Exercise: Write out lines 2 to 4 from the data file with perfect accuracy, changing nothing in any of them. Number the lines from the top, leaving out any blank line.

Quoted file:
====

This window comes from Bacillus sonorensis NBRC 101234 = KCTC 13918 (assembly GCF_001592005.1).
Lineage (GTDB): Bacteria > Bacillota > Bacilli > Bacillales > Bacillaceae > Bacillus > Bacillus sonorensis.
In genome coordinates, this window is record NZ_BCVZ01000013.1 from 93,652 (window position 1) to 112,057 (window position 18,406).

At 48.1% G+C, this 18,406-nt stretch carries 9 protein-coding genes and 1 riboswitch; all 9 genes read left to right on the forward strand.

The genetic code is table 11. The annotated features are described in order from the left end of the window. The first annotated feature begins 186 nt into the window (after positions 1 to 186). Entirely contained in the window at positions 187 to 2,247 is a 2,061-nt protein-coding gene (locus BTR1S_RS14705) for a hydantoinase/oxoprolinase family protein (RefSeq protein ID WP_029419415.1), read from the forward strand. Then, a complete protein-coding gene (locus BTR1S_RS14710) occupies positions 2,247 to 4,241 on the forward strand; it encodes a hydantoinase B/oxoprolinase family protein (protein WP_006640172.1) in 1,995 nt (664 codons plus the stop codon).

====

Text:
Lineage (GTDB): Bacteria > Bacillota > Bacilli > Bacillales > Bacillaceae > Bacillus > Bacillus sonorensis.
In genome coordinates, this window is record NZ_BCVZ01000013.1 from 93,652 (window position 1) to 112,057 (window position 18,406).

At 48.1% G+C, this 18,406-nt stretch carries 9 protein-coding genes and 1 riboswitch; all 9 genes read left to right on the forward strand.